Judy Owens was in class at Danville Junior High School in 1968 when she found out that her brother had been killed in Vietnam.
“I was 14 when he got killed. … I can remember to this day, I was at school, and a lady that my mother worked with — my mother worked at a chicken-processing plant — she told me I needed to come home, something happened to my brother,” said Owens, who is now 60 and lives in the Yell County community of Mount George. “When we went to get in her car, it wasn’t her car; it was the Marines’ [car]. As soon as I saw that, I knew he was dead.”
Owens’ brother, Jerry Lynn Owens, was 20 when he was killed. His name, along with the names of four others who were killed in the war, are engraved in the Yell County Vietnam Veterans Memorial, a project of Eagle Scout Aaron Hetland, 16, of Dardanelle.
Hetland said that two years before, his Eagle Scout project — Troop 221, led by his grandfather Lyle Hawkins — took a trip to Washington, D.C., and visited the national Vietnam Veterans Memorial. The Scouts made etchings of the names of fallen soldiers in Yell and Pope counties.
“We made plaques for the families, and we’ve located more than half of them,” he said. “They were kind of surprised that someone besides them still cared.”
Hetland said that about eight months ago, his grandfather suggested that it was time for him to advance from Life Scout and asked what his Eagle Scout project was going to be.
“I said right away that I wanted it to be a memorial for the boys from Yell County from Vietnam that died in action. I didn’t really have to think about it,” Hetland said. “It’s bigger than a lot of projects for Eagle.”
Hetland is the son of Kay Hetland of Dardanelle and the late Jeff Hetland. Hetland said his father died at age 45 of an abdominal hemorrhage. Hetland was 7, but he said he remembers that his dad liked history and had books on Vietnam.
“I kind of picked up on that, I guess,” he said.
The teenager held a garage sale and solicited donations to pay for the granite memorial, which was erected in the Brearley Cemetery on Arkansas 27 in Dardanelle. The cemetery is on the National Register of Historic Places.
The memorial is dedicated to the following veterans:
• 1967 — Willie Cleber Pendergrass; and
• 1968 — Jerry Lynn Owens, Samuel Minor Boyce, Jerry Vernon McDonald and Terry Luther Williams.
Judy Owens said her mother was a strong woman, a widow who raised six children by herself; a seventh child died. Jerry and another of her brothers were Marines, Owens said.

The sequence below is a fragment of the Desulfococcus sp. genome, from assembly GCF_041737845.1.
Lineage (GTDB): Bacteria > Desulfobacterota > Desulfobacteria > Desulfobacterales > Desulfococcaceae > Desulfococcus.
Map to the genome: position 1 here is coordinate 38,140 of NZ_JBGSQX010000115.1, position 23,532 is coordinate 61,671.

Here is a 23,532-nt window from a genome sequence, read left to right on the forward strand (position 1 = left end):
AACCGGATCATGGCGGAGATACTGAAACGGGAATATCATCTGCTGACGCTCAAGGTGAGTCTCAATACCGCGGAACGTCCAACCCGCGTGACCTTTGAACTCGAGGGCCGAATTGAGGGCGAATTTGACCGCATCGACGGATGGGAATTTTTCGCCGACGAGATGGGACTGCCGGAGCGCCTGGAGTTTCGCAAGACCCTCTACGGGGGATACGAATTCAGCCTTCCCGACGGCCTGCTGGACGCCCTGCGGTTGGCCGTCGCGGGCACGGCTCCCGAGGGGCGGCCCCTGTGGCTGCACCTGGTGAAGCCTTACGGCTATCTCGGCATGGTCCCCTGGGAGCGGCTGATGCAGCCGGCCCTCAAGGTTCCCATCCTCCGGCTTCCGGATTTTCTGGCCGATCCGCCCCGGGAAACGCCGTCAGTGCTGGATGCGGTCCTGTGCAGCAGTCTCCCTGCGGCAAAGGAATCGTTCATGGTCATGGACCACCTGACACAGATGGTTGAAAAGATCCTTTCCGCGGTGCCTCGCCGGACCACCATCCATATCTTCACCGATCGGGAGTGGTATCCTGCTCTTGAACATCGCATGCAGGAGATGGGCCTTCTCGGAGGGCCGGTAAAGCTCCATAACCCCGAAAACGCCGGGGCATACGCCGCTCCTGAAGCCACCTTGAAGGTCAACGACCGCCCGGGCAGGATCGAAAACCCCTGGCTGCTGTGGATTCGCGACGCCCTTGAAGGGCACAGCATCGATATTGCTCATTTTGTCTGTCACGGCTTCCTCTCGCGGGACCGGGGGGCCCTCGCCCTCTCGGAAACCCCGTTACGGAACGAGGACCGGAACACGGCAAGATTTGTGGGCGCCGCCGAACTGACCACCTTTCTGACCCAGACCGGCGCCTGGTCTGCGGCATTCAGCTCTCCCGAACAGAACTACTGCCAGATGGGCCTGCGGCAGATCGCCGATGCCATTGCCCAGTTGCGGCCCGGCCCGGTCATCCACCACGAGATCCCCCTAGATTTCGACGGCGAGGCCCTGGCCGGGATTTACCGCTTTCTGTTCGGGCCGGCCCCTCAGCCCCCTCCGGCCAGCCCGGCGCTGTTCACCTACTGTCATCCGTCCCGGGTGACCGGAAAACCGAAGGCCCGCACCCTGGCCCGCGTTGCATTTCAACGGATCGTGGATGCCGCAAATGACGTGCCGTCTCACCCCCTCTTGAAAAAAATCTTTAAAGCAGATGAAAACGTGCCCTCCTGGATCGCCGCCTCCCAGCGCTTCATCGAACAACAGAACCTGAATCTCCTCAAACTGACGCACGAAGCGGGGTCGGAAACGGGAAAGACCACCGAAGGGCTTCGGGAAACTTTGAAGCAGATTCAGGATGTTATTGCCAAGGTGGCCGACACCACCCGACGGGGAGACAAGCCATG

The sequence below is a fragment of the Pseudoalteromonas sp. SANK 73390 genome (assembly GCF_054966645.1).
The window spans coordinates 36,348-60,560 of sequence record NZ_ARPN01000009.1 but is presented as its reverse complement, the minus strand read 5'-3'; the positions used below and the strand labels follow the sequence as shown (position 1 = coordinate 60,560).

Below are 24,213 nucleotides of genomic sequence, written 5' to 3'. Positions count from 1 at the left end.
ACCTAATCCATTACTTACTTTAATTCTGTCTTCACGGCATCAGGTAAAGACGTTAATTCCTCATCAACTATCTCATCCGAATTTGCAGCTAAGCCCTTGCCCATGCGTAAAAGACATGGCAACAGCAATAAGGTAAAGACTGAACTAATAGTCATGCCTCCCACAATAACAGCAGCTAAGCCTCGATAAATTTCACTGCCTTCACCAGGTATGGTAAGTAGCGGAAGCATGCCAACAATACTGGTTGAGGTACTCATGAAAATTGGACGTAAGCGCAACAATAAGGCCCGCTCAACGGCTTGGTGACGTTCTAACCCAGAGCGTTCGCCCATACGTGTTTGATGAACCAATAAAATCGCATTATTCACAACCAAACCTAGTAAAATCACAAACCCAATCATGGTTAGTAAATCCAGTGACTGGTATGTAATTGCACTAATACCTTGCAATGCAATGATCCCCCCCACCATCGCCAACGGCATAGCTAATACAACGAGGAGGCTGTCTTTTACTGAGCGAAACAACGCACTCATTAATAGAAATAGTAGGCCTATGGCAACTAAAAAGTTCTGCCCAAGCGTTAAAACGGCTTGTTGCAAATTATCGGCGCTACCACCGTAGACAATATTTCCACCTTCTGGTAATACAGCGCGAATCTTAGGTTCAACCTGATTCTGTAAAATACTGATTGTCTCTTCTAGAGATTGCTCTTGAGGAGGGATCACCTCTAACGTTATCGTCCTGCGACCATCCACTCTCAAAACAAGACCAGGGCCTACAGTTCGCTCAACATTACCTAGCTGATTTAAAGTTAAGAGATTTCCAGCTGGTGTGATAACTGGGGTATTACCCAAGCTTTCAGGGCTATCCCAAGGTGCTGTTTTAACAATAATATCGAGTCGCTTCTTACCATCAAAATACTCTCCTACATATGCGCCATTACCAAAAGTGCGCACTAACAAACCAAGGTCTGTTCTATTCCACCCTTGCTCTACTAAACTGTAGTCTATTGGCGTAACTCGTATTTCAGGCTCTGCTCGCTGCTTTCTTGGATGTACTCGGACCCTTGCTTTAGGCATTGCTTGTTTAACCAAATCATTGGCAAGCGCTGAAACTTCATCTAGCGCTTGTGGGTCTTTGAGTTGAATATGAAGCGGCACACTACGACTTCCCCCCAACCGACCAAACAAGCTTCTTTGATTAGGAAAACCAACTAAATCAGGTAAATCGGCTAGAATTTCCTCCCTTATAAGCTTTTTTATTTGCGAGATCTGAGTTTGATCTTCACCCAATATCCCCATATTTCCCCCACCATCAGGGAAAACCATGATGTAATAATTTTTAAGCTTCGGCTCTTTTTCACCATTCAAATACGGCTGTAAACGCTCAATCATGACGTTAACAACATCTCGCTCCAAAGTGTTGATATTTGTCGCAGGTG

“What’s funny, Jerry, when he was growing up, he was, I guess you’d call it a problem child in the family,” Owens said, laughing. “When he got into the Marines, you talk about an about-face. When he’d come home on leave, he’d make me learn every single march they did and every single song they sang. That gave him, I guess, a purpose in life.”
She said Jerry had been shot in the leg and had been on a hospital ship in Guam for a few months before he was killed.
“Mom didn’t cry much; she was a widow with all those kids. I said, ‘What’s wrong with Jerry?’ and she didn’t say anything. I said, ‘What’s wrong with Jerry?’ I thought it was just his leg. They sent him back to battle. Come to find out, he asked to go back. Before we even had the funeral, we got a letter from him, and he told us he’d asked to go back to battle because he felt it was his duty to go back and help his buddies, and that he had put himself in God’s hands.”
Owens said she doesn’t know what happened to the letters that her brother wrote.
She said her mother dreamed shortly before Jerry was killed that he was on a hill and had been shot, and he was calling out to her. Owens said her mother wrote to his commanding officer, who told her that Jerry actually had been on a hill when he was shot, and that he lived for three or four hours afterward.
Owens, whose mother is no longer living, attended the memorial dedication over the summer with members of three other soldiers’ families. The family of Willie Pendergrass is the only one that hasn’t been located, Hawkins said.
Hetland said the relatives of the soldiers killed in action are appreciative of the memorial.
“They were really enthused that someone actually still cares about their family members, whether it be an uncle, a son, a brother, a father,” Hetland said.
“Oh, it’s wonderful, wonderful,” Owens said. “You can’t repay anybody. I gave him (Hawkins) money for the Boy Scouts to have a pizza party. You can’t repay somebody for doing something like that for your family member, for honoring them in that way.”
Owens said she has seen the traveling replica of the Vietnam Veterans Memorial, but she hasn’t been to Washington, D.C., to see the national memorial. To have one so close to home is special, she said.
“It means everything, because Jerry was so proud of being a Marine and so proud of what he was doing, and to think that this many years later that they are trying to do something means a lot,” she said. “It brings back all the memories, good, bad. And that’s good, you know?”
Senior writer Tammy Keith can be reached at (501) 327-0370 or email@example.com.